to office, a handful of Czech officials have begun to speak more openly
about the serious problems faced by the Czech Republic's Roma minority.
On July 23, Deputy Prime Minister Pavel Rychetsky announced that one of
the new government's priorities would be to amend the law on citizenship
to resolve the problems of statelessness for Roma associated with the breakup
up of the Czechoslovak Federation. (The Czech Government is currently
reviewing draft amendments.) Czech Deputy Foreign Minister Martin
Palous also gave a strong statement at the OSCE Implementation Meeting
on Human Dimension Issues-a statement which gave frank recognition of his
country's shortcomings respect to Romani human rights. The Czech
proposal, then, may have reflected the efforts of pro-human rights officials
in the Czech Government who are searching for vehicles to support them
in their efforts to advance human rights reform.
In any case, following the adoption of the Oslo
decision on the Contact Point, Ambassador David Johnson, Head of the U.S.
Mission to the OSCE in Vienna, made the following statement at the December
17 meeting of the Permanent Council:
"The United States supports the decision taken at Oslo, and hopes that
it will enhance the OSCE's capabilities regarding Roma and Sinti issues
by strengthening the existing Contact Point for Roma and Sinti Issues in
"We hope that this decision will help ensure that the OSCE - and the
participating States - adequately address the human rights concerns of
Roma and Sinti. In this regard, we welcome the initiative of the
High Commissioner on National Minorities on Roma issues.
"Since the Contact Point for Roma and Sinti Issues was established at
the Budapest Summit in 1994, its work has been constrained due to a lack
of funding. We therefore also welcome the inclusion of funds for
the Contact Point in the 1999 budget.
"We look forward to recommendations from ODIHR and the High Commissioner
on National Minorities as to how the OSCE can better protect the human
rights of Roma and Sinti.
"We should remember, however, that ultimately it is up to us, the participating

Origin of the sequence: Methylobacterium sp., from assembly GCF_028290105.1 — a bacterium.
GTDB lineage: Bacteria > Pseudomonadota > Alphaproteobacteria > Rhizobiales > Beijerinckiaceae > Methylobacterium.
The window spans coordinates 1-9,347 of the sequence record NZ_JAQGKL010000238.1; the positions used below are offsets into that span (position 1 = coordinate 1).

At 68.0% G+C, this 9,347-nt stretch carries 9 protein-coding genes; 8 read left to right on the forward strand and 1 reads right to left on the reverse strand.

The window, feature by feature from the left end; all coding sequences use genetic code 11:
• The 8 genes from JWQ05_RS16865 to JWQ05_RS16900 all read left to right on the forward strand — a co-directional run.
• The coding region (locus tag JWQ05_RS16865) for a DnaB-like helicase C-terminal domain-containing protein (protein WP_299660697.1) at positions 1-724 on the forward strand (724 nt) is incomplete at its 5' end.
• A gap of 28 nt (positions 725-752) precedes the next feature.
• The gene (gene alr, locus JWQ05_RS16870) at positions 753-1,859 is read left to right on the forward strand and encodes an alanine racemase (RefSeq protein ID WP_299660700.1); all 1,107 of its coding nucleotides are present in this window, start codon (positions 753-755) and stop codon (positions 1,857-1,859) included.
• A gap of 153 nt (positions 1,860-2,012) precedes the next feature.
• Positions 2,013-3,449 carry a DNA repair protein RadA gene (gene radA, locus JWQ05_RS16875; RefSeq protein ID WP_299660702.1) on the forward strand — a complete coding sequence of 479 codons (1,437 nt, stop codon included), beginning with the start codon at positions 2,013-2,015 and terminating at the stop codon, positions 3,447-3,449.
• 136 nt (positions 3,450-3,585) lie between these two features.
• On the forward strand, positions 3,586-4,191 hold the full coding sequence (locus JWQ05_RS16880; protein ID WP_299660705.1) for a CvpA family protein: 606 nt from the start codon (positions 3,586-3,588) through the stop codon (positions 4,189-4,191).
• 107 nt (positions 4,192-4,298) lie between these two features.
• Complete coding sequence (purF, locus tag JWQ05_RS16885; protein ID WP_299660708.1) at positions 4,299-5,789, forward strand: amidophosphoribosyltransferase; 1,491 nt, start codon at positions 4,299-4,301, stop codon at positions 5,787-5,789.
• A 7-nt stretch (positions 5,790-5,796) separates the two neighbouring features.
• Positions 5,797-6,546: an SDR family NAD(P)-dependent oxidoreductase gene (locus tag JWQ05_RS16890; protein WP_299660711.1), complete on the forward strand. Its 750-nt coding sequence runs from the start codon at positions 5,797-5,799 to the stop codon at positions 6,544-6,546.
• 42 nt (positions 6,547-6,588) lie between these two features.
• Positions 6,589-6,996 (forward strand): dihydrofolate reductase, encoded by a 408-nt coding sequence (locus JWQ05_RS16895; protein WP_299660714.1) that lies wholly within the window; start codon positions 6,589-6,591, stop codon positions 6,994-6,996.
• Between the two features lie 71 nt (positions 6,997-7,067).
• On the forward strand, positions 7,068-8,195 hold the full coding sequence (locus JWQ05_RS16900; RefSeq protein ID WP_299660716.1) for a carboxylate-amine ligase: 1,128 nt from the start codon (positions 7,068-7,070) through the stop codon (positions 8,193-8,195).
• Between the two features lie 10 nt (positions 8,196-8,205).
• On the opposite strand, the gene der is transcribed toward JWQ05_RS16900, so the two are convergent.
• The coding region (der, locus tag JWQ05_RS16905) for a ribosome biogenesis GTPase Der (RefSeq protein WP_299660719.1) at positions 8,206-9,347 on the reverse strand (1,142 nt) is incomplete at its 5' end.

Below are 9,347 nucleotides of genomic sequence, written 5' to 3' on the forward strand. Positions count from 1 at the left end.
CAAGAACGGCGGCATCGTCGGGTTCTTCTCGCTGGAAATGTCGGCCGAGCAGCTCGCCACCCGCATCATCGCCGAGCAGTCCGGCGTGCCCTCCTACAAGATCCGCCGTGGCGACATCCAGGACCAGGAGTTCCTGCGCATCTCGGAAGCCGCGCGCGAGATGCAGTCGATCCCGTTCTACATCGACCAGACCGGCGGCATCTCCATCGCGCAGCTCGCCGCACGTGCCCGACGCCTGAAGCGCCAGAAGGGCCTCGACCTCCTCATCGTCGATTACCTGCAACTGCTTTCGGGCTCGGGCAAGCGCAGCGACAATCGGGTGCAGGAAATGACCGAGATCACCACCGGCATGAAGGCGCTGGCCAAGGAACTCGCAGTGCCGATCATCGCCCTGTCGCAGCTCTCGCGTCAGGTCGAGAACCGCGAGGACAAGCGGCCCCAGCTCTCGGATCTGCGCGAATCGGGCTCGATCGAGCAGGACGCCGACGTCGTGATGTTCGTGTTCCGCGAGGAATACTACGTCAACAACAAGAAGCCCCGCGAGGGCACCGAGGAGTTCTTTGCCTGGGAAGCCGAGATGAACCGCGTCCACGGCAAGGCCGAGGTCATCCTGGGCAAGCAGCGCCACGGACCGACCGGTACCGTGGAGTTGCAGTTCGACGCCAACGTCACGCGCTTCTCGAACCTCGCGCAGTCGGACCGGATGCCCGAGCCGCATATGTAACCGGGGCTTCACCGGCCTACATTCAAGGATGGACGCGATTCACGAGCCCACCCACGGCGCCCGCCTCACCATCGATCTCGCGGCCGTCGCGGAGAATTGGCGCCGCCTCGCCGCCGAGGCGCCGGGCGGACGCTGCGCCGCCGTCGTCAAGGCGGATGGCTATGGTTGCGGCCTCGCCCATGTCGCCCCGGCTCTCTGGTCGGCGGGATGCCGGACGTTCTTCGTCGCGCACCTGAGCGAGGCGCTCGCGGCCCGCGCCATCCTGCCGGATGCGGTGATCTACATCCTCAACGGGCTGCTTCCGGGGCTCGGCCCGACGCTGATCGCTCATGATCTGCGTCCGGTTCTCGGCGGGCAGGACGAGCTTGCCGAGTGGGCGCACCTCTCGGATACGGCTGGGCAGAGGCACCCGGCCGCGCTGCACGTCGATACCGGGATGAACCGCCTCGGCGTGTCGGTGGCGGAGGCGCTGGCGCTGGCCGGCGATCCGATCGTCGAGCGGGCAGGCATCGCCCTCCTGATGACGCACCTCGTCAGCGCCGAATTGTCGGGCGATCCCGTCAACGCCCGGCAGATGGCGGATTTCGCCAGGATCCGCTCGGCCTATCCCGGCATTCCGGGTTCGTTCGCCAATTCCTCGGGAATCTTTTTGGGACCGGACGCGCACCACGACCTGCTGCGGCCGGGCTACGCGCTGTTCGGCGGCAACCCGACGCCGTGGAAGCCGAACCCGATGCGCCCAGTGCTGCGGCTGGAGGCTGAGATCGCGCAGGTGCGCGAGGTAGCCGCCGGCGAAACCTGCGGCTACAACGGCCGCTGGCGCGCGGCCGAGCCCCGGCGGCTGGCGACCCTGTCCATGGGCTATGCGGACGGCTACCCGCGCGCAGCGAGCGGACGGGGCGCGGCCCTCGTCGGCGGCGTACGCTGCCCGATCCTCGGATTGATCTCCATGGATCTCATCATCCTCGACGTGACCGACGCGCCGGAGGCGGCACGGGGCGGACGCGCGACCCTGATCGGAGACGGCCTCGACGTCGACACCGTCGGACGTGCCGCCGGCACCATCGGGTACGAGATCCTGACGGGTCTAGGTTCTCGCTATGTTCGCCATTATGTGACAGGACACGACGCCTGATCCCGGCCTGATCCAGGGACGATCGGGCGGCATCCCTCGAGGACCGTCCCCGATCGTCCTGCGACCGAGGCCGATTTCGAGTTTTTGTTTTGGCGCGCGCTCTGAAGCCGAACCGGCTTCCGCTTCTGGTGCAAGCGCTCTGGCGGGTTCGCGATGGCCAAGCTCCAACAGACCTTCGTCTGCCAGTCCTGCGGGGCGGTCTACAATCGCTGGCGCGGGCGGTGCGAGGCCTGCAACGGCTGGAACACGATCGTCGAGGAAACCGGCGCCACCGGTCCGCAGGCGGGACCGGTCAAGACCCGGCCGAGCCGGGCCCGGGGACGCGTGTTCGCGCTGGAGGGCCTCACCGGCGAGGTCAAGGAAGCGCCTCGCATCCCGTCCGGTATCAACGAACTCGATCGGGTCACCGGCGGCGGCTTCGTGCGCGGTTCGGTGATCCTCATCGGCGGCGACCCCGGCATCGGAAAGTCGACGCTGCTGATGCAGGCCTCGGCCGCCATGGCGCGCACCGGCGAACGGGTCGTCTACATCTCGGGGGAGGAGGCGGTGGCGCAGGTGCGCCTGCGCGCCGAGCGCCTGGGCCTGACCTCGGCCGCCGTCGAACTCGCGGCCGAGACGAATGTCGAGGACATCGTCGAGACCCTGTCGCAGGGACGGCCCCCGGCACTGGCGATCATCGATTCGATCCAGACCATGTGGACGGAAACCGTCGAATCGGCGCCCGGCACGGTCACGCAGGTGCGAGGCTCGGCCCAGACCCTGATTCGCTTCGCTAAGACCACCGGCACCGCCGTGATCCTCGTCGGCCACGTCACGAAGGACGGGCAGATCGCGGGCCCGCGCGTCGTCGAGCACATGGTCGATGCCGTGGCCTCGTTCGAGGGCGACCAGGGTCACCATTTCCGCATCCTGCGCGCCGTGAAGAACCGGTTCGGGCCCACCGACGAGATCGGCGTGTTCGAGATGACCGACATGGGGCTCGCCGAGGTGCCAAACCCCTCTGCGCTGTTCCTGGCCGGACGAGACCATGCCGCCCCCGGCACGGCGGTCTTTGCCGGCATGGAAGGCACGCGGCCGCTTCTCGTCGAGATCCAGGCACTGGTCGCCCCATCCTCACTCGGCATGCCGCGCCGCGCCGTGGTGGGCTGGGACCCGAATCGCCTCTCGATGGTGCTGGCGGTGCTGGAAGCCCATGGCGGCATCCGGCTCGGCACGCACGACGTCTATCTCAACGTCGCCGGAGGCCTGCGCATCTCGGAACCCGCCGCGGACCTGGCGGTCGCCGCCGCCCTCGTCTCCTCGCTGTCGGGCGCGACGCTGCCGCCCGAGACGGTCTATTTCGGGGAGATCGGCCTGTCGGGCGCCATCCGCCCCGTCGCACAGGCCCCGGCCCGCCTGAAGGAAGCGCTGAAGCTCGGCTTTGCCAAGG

States, to take appropriate steps to address problems.
"In this regard, we would like to welcome the announcement made by the
Slovak delegation at the Warsaw Human Dimension Review Meeting regarding
Slovakia's intention to give heightened attention to Roma concerns.
"We also are aware that the Czech Government has recently decreed that
those Czechoslovaks who opted for Slovak permanent citizenship when the
country split in 1993, but remained permanent residents in the Czech republic,
can now gain Czech citizenship as well. It would be helpful if this
decree could address the citizenship problems that still face many Czech
Roma. If this is not the case, we would urge the Czech Government
to rededicate itself to finding a solution to this ongoing problem.
"Concerning the future work of the Contact Point, we believe there are
two areas that might benefit most from OSCE engagement.
"First, the Contact Point could help ODIHR provide to those participating
States which request it assistance with drafting comprehensive anti-discrimination
statutes to address more effectively discriminatory practices still prevalent
against Roma and Sinti, and other ethnic minorities.
"Second, the Contact Point should work with the Secretariat to ensure
that missions and other field presences, where appropriate, receive training
regarding issues and OSCE commitments relating to Roma.
"The U.S. looks forward to following the work of the contact point on
Roma and Sinti issues.
"We strongly urge participating States to redouble their efforts, not
only through this office but in their national policies and practices,
to combat intolerance of Roma and Sinti.
"We urge States to speak out against violence and discrimination and
embrace measures - political and legal - that address the serious problems
that still face the Roma and Sinti communities."